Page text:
Home at Last animal shelter

The Home at Last animal shelter, in background, was recently evacuated as grass and brush burned just to the west. 

THE DALLES — The Home At Last Humane Society released a statement June 17 thanking everyone who helped them evacuate the shelter in The Dalles following a June 1 fire threat.

Stephen Drynan, executive director of Home At Last’s parent organization Central Oregon Animal Friends, said Shelter Manager Brittany Hopkins did a great job getting everything in place and planning the evacuation despite the high-pressure situation.

Drynan said most of the evacuation was spur of the moment because though Home At Last has dealt with fires before, they have never reached the shelter before.

“This time it actually reached the edge of the property,” he said.

Drynan said there was a police officer on site who was spraying down the shelter and the trailer Drynan stays in when he visits. There were also many firefighters keeping the fire at bay, and Drynan said he believes that if it were not for them, things could’ve been a lot worse.

The officer and firefighters were just some of many community members to help ensure the shelter, and all of its occupants, were safe.

Drynan said the outpour of support from the community was incredible.

“We had people coming from both directions,” he said. “The people doing the roadblocks were stopping after awhile because there was too many people coming in ... Our parking lot was full.”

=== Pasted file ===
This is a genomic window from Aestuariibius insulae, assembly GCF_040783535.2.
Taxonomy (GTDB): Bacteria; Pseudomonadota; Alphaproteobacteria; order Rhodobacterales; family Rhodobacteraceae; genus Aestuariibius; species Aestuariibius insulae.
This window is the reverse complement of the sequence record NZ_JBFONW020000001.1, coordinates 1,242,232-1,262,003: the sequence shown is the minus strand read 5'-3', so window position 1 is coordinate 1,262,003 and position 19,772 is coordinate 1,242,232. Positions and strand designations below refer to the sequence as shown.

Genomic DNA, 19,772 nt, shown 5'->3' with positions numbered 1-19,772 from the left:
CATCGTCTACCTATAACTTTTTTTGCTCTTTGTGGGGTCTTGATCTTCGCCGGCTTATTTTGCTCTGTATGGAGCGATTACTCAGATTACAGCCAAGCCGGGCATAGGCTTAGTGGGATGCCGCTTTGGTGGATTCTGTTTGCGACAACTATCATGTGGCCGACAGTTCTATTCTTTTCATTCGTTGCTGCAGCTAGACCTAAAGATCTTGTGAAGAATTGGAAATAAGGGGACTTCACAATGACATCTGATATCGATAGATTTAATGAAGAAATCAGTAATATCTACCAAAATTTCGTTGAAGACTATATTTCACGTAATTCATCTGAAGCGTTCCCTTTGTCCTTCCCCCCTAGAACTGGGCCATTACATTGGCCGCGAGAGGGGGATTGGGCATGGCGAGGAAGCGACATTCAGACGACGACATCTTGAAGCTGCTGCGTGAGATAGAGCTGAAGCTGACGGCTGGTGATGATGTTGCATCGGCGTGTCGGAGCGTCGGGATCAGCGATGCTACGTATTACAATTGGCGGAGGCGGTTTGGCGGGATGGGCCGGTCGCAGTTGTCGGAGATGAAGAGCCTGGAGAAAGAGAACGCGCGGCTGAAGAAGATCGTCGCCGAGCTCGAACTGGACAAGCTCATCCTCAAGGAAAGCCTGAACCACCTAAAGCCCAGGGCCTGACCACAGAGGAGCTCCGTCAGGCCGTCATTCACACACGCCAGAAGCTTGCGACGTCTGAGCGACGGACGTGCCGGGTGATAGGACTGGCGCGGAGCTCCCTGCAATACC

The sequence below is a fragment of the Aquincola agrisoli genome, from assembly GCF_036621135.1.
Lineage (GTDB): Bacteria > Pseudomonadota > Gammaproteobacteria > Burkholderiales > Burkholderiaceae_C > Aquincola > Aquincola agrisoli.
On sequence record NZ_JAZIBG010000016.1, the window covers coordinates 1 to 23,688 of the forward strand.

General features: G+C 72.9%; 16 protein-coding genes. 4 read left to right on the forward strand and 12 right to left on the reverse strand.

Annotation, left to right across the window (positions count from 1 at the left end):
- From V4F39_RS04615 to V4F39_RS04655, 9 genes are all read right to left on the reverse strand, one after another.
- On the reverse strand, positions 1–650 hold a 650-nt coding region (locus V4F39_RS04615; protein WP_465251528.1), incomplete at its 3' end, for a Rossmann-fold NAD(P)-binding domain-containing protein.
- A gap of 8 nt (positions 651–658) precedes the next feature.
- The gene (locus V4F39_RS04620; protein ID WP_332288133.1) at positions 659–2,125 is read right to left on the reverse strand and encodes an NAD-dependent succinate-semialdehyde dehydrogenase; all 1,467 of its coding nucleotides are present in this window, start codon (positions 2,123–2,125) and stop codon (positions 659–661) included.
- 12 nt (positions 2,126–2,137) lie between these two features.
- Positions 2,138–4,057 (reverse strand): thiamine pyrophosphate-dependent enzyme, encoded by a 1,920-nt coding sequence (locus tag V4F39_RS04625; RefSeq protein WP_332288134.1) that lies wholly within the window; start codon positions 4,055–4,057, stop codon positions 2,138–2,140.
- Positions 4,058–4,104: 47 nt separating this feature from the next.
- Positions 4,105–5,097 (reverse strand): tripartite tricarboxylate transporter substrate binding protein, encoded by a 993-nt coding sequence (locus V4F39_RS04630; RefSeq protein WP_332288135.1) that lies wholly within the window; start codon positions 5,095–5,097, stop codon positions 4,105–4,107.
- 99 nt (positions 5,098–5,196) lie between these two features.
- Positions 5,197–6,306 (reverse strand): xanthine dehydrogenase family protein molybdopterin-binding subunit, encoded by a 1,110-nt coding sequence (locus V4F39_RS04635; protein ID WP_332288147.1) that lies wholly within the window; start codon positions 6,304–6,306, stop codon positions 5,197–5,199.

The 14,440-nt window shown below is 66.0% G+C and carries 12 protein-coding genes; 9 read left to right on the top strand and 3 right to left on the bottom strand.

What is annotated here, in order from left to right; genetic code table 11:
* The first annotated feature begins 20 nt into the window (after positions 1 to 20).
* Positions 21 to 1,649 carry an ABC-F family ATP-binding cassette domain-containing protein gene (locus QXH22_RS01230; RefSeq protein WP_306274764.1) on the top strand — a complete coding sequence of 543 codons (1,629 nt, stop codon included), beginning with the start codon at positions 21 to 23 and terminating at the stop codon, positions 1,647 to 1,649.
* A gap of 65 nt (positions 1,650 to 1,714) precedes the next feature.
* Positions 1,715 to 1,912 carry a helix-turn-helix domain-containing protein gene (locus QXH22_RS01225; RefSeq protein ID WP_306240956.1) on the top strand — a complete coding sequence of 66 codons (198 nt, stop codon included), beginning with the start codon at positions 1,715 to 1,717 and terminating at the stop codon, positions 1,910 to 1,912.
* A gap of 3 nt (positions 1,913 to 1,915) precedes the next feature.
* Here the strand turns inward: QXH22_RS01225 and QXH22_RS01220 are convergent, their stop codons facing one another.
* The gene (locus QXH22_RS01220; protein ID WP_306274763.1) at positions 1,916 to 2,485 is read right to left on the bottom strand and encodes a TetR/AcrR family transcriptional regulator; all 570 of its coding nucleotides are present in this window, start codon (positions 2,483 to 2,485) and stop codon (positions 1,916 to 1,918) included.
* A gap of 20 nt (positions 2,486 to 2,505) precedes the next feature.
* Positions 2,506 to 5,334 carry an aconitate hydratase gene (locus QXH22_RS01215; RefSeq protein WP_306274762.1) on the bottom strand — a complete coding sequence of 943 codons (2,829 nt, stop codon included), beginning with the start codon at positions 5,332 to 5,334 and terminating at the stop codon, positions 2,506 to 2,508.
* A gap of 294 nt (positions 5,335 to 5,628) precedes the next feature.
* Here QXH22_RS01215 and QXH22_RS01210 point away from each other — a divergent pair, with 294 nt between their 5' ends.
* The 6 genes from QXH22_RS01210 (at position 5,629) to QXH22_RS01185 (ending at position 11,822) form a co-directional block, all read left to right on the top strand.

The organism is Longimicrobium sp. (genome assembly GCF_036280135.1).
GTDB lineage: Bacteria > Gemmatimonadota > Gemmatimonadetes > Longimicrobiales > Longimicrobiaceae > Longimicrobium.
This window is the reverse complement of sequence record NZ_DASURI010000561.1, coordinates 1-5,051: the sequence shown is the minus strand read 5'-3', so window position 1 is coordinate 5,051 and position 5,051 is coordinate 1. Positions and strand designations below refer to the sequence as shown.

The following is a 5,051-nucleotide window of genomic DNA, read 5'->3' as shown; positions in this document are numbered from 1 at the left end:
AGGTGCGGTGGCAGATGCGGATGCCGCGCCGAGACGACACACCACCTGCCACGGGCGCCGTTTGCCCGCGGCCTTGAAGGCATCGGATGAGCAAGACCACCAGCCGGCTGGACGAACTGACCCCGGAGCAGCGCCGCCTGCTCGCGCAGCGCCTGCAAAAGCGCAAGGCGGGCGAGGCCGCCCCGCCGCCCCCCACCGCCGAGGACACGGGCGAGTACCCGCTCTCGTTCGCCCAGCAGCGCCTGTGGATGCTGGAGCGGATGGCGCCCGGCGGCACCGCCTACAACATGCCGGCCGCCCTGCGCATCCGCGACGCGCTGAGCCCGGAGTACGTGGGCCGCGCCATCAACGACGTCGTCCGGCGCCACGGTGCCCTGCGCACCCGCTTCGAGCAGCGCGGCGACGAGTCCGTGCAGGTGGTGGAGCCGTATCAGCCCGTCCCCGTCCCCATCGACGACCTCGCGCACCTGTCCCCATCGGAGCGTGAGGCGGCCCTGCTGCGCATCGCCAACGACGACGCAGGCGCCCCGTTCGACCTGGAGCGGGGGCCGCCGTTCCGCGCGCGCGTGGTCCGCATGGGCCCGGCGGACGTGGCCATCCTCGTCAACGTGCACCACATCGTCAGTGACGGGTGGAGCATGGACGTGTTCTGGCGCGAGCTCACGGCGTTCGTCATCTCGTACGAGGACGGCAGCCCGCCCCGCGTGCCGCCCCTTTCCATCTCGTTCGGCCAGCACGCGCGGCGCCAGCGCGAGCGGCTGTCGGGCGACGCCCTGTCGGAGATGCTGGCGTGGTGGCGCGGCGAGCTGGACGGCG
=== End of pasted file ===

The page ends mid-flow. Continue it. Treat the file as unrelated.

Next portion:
Drynan said it did end up being a challenge to evacuate the animals. A community member had arranged for Cascade Pet Camp in Hood River to house the animals, but then the freeway was shut down.

Luckily, he said, community member Lana Atkins runs a business called Lana’s Kennels and was able to take in all of the dogs and cats. There were about 30 animals, he said, around 20 dogs and 10 cats.

Central Oregon Animal Friends is also the parent organization to the Three Rivers Humane Society in Madras. Three Rivers is significantly larger than Home At Last, which would cause additional complications if they needed to evacuate.

“That’d have been another story if it had happened [in Madras],” Drynan said. “On average, we have about 75 pets down here.”

Fire season remains a potential problem for both shelters, especially with the summer being as hot and dry as it is predicted to be, which is why it’s important to have evacuation plans for both humans and animals, Drynan said.

There is an evacuation plan for Three Rivers, despite the large number of animals, he said. They have some local fosters who will be able to help, and he also suspects there would be more support from the community.

“Once the word comes out I guarantee (people wanting to help) will come out of the woodwork,” he said. “They always do.”